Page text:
There’s timely nostalgia in the Manatee Players’ The Will Rogers Follies.
By Kay Kipling
When Manatee Players artistic director Rick Kerby chose The Will Rogers Follies to open his 2008-09 season, he knew the production would coincide with a presidential election year and the August anniversary of humorist Rogers’ death. What he may not have been able to predict is how an Act II radio speech Rogers made during the Depression, about people facing hard times, would also resonate with today’s audience.
That speech only takes a few minutes’ running time, but it’s a nice remembrance of Rogers’ offstage compassion in a show that focuses, naturally, more on his onstage performances in vaudeville and as a star of the Ziegfeld Follies. Rogers has been dead for more than 70 years now, but many of his observations of human foibles, especially political ones, certainly still ring true—and amusing—today.
The Manatee Players’ production, skillfully directed and choreographed by Kerby, has an overall impressive feel and look to it, with a stagewide set of steps lit in changing colors for all those Follies showgirls to descend while wearing appropriately glamorous Ziegfeld-like costumes (congrats to Paul F. Lopez and his team for those). And Kerby is blessed with a better-than-usual female ensemble for those showgirls, both in terms of their physical endowments and their singing and dancing skills. (Let’s mention them here: Mary Burns, Tara Collandra, Victoria Najmy, Jen Marie Pierce and Lauren Richard; throw in the actresses playing Rogers’ sisters—Kristy Pizzo, Gabi Guinta, Libby Fleming, Joy Lakin, Corinne Woodland and Kali Westphalen—and Caitlin Longstreet as Ziegfeld’s Favorite, and you’ve got quite a lineup of female pulchritude.)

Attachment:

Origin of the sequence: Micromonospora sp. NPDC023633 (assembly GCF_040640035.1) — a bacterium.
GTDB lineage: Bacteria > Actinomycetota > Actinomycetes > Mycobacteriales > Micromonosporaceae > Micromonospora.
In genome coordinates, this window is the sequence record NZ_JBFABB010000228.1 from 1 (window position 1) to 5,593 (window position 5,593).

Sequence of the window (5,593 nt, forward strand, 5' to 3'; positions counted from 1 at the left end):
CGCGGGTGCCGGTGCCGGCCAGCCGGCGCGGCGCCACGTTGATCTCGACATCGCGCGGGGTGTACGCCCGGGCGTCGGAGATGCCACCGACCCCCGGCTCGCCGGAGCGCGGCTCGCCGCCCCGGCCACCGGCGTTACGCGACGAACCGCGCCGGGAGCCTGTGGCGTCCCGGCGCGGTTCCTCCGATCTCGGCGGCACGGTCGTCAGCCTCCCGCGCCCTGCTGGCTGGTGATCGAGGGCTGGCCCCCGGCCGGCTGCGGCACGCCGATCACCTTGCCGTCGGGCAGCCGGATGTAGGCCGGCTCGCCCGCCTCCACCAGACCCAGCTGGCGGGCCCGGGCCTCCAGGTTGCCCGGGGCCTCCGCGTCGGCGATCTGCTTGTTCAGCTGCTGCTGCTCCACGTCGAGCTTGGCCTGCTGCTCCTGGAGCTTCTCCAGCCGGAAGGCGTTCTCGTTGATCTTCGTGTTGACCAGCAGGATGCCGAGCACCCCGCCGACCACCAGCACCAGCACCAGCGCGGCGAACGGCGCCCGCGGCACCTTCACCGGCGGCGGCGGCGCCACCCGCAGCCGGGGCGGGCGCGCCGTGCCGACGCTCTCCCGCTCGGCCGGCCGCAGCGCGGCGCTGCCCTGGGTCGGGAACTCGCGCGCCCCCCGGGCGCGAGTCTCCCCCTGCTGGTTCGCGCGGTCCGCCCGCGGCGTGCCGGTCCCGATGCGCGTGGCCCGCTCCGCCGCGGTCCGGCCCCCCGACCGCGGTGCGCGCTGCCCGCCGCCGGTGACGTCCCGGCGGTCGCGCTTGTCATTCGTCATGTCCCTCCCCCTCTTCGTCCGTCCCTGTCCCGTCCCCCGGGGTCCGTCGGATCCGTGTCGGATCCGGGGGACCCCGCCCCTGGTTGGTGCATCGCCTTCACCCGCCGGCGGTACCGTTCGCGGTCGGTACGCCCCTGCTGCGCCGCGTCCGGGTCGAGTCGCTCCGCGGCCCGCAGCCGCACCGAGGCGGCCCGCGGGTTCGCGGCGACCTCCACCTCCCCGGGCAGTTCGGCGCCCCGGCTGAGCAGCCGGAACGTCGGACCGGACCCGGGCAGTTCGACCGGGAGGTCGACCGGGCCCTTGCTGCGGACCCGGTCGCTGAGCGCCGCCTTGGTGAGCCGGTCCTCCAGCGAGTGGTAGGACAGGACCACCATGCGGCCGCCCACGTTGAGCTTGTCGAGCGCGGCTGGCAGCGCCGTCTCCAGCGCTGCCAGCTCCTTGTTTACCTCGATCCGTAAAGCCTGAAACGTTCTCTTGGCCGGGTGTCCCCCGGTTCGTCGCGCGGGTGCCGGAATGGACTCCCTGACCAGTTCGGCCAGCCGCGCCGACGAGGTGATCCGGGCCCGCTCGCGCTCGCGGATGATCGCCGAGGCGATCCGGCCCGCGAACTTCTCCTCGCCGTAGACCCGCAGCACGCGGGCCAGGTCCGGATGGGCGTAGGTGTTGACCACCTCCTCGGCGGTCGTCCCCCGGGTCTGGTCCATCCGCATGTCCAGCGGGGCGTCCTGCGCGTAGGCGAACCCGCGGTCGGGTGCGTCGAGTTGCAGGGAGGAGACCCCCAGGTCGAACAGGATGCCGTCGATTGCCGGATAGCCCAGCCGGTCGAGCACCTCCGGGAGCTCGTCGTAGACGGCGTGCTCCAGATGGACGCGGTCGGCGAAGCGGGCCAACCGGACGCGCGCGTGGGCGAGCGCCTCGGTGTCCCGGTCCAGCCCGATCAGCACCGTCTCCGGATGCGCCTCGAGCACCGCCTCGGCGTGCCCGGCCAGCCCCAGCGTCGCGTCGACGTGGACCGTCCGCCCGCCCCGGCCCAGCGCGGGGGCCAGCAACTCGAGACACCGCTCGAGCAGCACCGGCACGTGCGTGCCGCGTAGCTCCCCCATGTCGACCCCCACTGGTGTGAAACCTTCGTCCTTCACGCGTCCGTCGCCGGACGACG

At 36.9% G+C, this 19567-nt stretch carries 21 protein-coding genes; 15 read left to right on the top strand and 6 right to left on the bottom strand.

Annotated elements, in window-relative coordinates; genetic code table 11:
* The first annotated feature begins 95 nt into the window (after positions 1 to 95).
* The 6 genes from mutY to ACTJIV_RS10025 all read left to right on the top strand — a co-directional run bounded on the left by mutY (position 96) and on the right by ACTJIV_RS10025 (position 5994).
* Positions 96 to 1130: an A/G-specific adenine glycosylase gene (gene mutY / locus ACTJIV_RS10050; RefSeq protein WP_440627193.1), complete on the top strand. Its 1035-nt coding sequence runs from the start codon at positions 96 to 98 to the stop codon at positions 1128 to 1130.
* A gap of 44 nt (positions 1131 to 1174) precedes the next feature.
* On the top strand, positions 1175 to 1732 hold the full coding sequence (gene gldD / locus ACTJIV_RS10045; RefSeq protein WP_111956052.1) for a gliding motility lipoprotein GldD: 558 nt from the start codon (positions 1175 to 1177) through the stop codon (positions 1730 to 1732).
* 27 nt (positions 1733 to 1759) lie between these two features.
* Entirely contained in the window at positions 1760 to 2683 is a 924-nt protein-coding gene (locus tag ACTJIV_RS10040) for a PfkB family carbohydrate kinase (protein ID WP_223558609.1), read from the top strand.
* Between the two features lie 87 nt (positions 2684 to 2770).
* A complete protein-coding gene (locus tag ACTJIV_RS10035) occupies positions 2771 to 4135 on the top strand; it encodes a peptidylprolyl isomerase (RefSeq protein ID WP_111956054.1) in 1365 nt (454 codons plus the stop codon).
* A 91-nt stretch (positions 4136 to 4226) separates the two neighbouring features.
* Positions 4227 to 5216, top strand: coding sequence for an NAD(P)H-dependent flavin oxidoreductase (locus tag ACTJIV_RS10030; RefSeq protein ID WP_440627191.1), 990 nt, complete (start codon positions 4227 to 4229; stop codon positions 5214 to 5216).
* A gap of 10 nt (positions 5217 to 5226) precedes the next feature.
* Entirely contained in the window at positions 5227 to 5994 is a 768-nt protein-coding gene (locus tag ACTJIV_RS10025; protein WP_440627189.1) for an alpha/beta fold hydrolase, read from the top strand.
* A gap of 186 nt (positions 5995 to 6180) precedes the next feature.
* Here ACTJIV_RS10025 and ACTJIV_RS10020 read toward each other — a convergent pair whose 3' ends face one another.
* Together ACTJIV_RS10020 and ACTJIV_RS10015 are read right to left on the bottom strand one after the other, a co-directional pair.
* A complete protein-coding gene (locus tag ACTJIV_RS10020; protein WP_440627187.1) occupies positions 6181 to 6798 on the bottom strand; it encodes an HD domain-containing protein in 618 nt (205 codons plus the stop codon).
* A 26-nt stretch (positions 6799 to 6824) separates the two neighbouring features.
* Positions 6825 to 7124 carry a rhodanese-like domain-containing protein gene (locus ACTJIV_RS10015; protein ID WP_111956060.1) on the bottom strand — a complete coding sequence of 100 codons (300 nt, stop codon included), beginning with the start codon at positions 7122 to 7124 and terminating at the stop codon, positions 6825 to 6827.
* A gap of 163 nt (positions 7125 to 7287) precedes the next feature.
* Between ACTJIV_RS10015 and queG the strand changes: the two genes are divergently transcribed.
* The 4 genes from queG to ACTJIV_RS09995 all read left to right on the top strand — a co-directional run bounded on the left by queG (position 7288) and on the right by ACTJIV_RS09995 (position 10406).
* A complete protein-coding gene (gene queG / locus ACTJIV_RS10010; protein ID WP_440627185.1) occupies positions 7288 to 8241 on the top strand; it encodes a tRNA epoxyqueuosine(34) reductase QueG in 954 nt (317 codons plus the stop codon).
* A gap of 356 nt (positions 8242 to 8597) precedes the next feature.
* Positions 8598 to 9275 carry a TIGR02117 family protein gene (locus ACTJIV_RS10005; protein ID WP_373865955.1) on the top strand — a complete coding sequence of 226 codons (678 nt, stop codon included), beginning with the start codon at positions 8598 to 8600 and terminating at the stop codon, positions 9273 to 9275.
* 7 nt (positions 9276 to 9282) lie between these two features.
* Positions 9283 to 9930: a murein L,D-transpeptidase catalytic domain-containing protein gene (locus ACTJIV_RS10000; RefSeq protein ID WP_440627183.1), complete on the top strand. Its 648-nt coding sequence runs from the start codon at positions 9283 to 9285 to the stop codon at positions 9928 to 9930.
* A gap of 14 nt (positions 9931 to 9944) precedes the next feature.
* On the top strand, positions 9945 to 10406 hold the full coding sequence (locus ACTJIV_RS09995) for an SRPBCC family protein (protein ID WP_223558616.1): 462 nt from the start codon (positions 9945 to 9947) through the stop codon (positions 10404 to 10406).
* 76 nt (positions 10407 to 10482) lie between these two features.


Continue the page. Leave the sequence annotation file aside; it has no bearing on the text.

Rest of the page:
But the star of the show is Gregory Wiegers as Will, and although he may be younger than Rogers should be here, Wiegers has a natural, easy style that’s just right for the folksy Oklahoman. He also has good onstage rapport with Karen Lalosh, who plays his wife, Betty Blake. Lalosh demonstrates her vocal chops on songs in a variety of styles, including the torchy No Man Left for Me. And Manatee Players stalwart Denny Miller gets his laughs right on cue as Will’s father, Clem, who initially disapproves of his son’s career choices but turns up later with some good advice.
As a pleasant diversion in the aforementioned tough times, this Follies fits the bill. It continues through Sept. 7; call 748-5875 or visit manateeplayers.com.